Stanley Morgan - The Debt Collector (Mayflower, 1970, 1971)
Hi, remember me?
Ex-sewing-machine salesman Russ Tobin, now working for Karefree Kredit Inkorporated collecting debts. Rum crowd, debtors. Take Joanne, twenty-nine, widowed two years - a lively little sparkler who pays her debt ten times over and how! Then I have to go and tumble down a flight of stairs, land up in hospital and lose my job.
Anyway, I meet this great guy, The King of Swingers -Tony Dane - in commercials - invites me down to London. Pack my bags, have a last bash at my landlady's desirable daughter and off to the Smoke. What a place! Land up with a crowd of scrumptious strippers and LIFE starts all over again. Then I get into commercials myself ... birds, birds and more birds ... Where will it all end?
You haven't heard the end of lusty Russ Tobin, the most willing Don Juan ever to scorch his way across the pages of a novel - not by a long chalk.
Stanley Morgan, author of THE SEWING MACHINE MAN, THE DEBT COLLECTOR and OCTOPUS HILL, man of many parts! Actor, TV commentator, and author! Previously bank clerk, salesman, debt collector and tobacco farmer! A man whose experience across many continents brings refreshing real insight to his writing.
Ha! here we go! Donated by the ever charming bride of demonik - say hello to the nice people, dear - who picked it up for 30p along Brick Lane purely on the strength of the tasteful cover photo because *raises eyes to the heavens* "I know you go in for appalling rubbish like that."
Franklin made a start on the Stanley Morgan titles at the old place, and it is to be hoped that he'll transfer his cracking review across. In the meantime, here's a bonus super Stan the Man cover to cheer us all up!
Phew! I'd best go lock meself in an industrial freezer and cool down some!
From the first, I set myself against "literature"; the story was the thing, and no amount of style could persuade me to select a story that lacked genuine, unadulterated horror. For those who wanted something high-brow there was plenty.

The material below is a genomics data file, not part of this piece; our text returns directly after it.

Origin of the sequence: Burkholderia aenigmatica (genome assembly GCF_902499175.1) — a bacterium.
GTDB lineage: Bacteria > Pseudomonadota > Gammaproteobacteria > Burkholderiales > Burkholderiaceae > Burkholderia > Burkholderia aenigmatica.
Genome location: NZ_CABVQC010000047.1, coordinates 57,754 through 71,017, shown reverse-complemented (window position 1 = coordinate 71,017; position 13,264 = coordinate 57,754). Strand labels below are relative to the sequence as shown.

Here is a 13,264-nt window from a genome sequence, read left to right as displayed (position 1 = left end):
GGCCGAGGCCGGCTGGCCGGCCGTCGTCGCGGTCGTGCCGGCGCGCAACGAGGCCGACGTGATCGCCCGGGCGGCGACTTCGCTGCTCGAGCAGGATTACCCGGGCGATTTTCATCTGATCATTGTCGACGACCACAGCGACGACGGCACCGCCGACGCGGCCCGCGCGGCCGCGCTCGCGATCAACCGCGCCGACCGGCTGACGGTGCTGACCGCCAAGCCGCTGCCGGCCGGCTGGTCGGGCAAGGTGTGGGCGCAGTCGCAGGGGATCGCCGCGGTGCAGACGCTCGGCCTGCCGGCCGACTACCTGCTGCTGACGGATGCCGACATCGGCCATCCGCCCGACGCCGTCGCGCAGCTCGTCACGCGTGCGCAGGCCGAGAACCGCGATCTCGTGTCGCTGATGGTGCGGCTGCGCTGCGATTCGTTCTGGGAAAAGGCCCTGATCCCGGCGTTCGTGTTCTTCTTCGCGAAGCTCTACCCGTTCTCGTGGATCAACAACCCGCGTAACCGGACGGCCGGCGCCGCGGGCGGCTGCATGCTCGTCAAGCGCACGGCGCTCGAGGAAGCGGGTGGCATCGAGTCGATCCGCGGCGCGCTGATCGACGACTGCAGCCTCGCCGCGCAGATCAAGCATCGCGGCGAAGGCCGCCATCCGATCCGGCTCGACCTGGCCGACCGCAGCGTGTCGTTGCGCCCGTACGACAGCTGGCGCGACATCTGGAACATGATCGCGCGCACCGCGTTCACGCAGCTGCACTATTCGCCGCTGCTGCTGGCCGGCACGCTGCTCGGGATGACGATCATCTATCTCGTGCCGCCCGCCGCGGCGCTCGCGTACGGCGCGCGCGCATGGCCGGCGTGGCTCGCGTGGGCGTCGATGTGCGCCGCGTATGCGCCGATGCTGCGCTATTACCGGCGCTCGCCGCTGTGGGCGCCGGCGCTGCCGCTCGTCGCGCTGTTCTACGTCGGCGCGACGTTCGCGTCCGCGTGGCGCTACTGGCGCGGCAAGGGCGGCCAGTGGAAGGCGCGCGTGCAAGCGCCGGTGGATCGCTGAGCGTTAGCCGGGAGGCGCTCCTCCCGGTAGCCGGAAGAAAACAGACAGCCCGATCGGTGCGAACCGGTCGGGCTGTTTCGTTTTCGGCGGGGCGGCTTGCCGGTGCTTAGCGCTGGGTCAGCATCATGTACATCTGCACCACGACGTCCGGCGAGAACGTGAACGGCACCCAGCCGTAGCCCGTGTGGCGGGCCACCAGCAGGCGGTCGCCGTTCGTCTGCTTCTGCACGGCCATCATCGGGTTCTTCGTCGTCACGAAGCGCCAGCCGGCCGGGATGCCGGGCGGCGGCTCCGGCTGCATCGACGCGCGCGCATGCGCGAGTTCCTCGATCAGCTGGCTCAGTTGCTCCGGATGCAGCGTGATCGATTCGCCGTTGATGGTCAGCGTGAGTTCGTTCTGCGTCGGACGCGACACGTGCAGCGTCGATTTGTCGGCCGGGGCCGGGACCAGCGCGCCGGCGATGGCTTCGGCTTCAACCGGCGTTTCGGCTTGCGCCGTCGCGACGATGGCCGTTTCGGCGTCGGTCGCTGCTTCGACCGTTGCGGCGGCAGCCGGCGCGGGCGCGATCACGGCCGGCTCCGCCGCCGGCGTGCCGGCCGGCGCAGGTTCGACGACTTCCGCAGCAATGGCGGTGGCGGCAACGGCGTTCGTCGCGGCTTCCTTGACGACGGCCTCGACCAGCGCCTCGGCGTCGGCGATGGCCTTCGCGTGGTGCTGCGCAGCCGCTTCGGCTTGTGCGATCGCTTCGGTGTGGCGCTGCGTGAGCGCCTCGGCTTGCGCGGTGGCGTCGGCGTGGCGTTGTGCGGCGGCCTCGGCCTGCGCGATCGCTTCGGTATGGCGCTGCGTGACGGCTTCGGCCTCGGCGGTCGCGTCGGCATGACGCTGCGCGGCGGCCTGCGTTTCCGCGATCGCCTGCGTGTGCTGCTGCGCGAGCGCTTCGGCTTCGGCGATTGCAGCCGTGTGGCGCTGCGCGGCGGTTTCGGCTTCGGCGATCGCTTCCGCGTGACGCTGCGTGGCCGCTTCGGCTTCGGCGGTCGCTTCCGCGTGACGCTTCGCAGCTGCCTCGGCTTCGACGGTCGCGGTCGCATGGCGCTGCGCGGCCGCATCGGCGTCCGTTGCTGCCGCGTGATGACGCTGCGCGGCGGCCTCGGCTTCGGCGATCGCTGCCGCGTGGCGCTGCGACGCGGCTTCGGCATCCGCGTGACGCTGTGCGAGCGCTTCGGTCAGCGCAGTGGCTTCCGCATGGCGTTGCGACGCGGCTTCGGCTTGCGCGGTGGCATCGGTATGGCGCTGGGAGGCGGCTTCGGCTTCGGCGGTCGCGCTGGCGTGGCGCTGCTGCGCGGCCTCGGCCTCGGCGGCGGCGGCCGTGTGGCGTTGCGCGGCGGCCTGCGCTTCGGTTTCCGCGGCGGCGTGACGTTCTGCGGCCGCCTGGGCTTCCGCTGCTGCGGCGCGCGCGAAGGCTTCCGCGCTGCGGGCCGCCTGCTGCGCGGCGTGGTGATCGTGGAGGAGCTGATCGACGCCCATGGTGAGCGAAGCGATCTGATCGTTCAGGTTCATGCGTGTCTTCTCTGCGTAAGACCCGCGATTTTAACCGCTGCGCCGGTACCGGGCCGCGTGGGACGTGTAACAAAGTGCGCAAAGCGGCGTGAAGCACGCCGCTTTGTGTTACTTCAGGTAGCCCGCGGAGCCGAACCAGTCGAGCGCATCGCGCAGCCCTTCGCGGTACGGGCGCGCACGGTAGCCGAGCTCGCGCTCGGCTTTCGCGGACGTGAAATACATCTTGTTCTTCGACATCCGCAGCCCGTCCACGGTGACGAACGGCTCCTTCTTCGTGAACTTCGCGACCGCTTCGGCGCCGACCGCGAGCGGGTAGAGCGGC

Post by franklinmarsh on Feb 27, 2009 21:03:31 GMT
Preceding 'Timothy Lea' by around three years, Russ Tobin made his entrance in this classic. First published in 1968, and becoming paperback in 1969, it inaugurated a best-selling series of Russ's amorous adventures. Check out Stan's website - it's great! The interviews are terrific (and give an insight into the sometimes less than wonderful world of British paperback publishing). You can't help feeling sorry for the poor bloke tho'. After the success of the website, he was coerced by fans into writing a new Russ novel - the first in years. Tobin Goes Cuckoo - set in a retirement home.Stan and his wife were running a retirement home - execs of which were less than pleased and promptly sacked the pair. How unfair! I wrote to the lads who set the website up to congratulate them and rave about The Fly Boys - my favourite Stan novel. He replied with a marvellous email. He cares about his fans in that great GNS way. I need to write to him again methinks. I'd read one Tobin (Down Under) after discovering the site, and although I enjoyed it I didn't think it was as pure fun as the Tim stuff. The Sewing Machine Man is a terrific story tho'. Scene-setting and dated in a great way, Russ's innocence is a refreshing change - the ladies just fall into bed with him - he can't help it. Lucky s*d. It's not all plain sailing - he leaves his boring office job to try his hand at selling. Of course, the salesmen work on commission and there's a few dodges to be learned. A visit to a slum dwelling with a battered wife is pretty grim and his first appointment (at a wedding) is a nightmare. But overall it's a feel-good story. Alfie without the abortionist. And Double Diamond (in Moffatt-style italics) is mentioned. I'll be returning to Russ's many adventures (and some of Stan's other stuff) whenever I can get hold of it - and get time to read it!
My late mum was a cleaner for a fairly well to do family for about 15 or so years, spanning the late 60s to the mid 80s. As they were often absent, my mum would take me with her when she was cleaning, with the full permission of the family, of course. Now, the mother and father had a bookcase full of paperbacks, which I would happily flick through. They had several Pan Horrors, Alistair MacLeans, Agatha Christies and so forth, but there was also a Stanley Morgan, The Sewing Machine Man. I remember wondering what the heck was this? I didn't read it all the way through, but just a few bits and pieces. I was only 11 and at that age it didn't really interest me that much--the Pans and MacLeans seemed so much more exciting, so, up until now, that has been my only exposure to Stanley Morgan. As an aside, there was also a copy of Fanny Hill in that bookcase, which I never even opened, but thought what a funny title.